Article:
Label your containers with what they contain. If you are labeling containers with things such food, go through your cans/packs and make note of the earliest expiration date. Label that expiration date on the outside of the container so that you can conveniently cycle things out as they expire.

Try and store these items somewhere in your home such as a closet. The garage is fine but ready/quick/convenient access would be ideal and being somewhere in your house will likely be easier than lugging things in from a shed or garage.

Centralize when in use. If things do go sideways and you need access to your kit, try to keep it all in one place.


Thats about all I've got for now. Feel free to add your thoughts/opinions/feelings/suggestions to the thread for everyone's benefit.

Again I don't condone hoarding but prepping a few supplies aint a bad idea.

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Old 03-13-2020, 12:46 AM   #2
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All my camping gear /thread
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Old 03-13-2020, 07:14 AM   #3
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i have so much outdoor gear at home it's not a problem, but i do also have an emergency kit i leave in my car. i think the car kit is more crucial since when you're at home, you have a lot of things to hunker down and survive for a few weeks, given that you have food and water. also when you're at home you have access to your car kit in most cases. i planned my car kit to have items that would make the first few days of survival in an earthquake situation possible, until i have access to a shelter or home again.
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Old 03-13-2020, 08:00 AM   #4
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Ask anyone who's been to my place.............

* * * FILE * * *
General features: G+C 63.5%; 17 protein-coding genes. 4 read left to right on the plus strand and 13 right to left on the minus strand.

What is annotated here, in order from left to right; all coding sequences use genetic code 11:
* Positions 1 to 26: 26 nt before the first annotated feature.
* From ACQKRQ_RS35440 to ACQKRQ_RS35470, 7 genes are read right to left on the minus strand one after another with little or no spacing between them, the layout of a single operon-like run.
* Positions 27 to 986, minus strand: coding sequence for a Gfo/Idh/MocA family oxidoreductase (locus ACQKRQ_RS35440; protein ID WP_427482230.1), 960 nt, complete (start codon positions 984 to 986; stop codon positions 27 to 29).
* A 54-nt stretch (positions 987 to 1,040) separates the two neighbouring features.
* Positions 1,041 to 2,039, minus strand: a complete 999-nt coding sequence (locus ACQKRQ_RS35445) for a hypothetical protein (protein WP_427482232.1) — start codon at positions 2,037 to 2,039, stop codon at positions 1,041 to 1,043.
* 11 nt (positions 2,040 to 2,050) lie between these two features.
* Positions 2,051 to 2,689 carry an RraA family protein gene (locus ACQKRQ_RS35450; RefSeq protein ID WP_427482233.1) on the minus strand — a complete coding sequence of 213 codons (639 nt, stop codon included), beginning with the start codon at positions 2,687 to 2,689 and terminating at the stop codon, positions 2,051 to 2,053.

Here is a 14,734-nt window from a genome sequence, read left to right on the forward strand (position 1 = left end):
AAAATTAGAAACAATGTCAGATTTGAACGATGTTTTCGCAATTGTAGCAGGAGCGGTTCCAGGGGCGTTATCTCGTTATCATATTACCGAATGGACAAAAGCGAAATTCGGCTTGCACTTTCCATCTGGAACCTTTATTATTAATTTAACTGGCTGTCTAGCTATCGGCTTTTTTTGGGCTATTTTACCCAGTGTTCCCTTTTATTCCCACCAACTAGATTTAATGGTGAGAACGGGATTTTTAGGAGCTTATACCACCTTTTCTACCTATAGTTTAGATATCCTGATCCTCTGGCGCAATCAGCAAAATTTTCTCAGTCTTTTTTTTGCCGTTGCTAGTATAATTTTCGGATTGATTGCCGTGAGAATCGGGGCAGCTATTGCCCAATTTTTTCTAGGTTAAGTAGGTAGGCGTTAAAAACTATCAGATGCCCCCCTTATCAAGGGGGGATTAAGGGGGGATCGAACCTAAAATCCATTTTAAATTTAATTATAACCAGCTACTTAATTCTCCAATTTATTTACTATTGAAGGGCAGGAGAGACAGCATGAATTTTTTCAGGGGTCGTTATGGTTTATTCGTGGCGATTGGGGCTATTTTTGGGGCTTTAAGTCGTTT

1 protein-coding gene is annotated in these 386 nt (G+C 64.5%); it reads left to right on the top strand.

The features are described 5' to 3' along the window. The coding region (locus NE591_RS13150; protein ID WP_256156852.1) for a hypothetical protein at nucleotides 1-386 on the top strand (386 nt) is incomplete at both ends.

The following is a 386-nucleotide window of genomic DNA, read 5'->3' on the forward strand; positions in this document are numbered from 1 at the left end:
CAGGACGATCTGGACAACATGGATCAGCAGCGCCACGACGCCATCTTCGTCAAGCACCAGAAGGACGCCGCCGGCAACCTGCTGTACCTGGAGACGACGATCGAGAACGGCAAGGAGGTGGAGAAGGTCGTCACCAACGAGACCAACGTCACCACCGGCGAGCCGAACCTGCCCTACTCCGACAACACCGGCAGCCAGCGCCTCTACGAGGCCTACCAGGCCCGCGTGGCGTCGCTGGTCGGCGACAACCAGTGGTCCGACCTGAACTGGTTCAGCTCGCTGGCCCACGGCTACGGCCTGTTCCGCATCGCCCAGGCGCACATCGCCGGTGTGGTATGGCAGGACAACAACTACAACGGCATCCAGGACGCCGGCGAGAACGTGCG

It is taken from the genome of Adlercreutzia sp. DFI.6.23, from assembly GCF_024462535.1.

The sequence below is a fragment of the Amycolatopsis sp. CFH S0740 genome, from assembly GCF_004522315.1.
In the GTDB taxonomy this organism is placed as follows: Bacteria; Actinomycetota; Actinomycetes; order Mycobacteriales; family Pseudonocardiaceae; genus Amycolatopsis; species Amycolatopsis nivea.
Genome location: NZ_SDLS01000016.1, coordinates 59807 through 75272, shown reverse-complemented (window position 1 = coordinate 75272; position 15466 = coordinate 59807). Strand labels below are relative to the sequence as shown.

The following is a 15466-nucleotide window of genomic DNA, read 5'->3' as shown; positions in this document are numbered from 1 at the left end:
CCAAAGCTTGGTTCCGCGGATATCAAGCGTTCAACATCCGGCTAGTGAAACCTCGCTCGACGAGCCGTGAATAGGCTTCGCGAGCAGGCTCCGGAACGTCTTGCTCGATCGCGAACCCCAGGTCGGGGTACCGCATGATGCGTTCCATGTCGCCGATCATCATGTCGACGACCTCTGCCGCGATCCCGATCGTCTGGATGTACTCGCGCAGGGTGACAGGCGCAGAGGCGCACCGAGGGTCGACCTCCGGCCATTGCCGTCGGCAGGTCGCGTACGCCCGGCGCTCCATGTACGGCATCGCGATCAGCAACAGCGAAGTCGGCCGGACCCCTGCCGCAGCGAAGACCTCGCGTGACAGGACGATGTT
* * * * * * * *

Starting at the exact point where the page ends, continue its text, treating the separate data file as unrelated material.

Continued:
Yeah, I'm pretty sure I'm ready for at least six months. Not as much gasoline as I used to have, now that I drive electric car, but I have a shitload of propane, gulolol. I am such a hoarder. I can probably open up a store with the items I have. When stuff gets close to expiry date, I send it to food bank. Tools? Nuff said.

One thing I'm working on is getting an emergency power supply to the house. Whole house generator that hooks up to natural gas line. I have the room for it, but install is going to be costly.

As for car kit, half my trunk is taken up with it, lol.

Laugh at me for now. One day, I'll be the one able to laugh.
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Old 03-13-2020, 09:09 AM   #5
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I keep a winter kit in both vehicles since we do a lot of interior driving in the snow. All the standard food/water/blanket/shovel/lights etc

To elaborate on my previous post though, I’ve spent my whole life camping as my preferred vacation so really we have everything we could need. As a hiker I also have a massive Costco box of dehydrated meals. Could do better in the water department since you mention it, but I have tablets if need be.
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Old 03-13-2020, 10:45 AM   #6
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When buying bottle water pick one that has a good bottle. Nestle bottles suck as soon as you finish drinking it the bottle becomes flimsy and useless. If you have a good bottle you can refill it many times.

For tools, I use Ryobi so I have a bunch of batteries. I bought a Ryobi lantern that provides a lot of light but also has a USB port so I can charge phones and a large battery bank I have.

Also, it's a good idea to have some cash/change on hand.
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Old 03-13-2020, 12:00 PM   #7
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After all this blows over think I will def invest in some of those military grade meal replacements

If anything this may teach people to prepare properly.
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Old 03-13-2020, 12:18 PM   #8
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After all this blows over think I will def invest in some of those military grade meal replacements

If anything this may teach people to prepare properly.
Probably the last of your worries, but MREs will give you diarrhea or constipation. If I remember correctly, the bread and crackers give constipation, and the hot chocolate gives diarrhea.

I believe you should only be eating MREs for a maximum for 21 days. Hopefully the crisis blows over in 3 weeks.
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Old 03-13-2020, 12:34 PM   #9
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Don't forget to stock up on ammo, I think between my brother in law and I we have like 10,000 rounds of various ammo. Would be handy to rob someone who already has these kits handy.

All jokes aside, make sure to check expiry dates!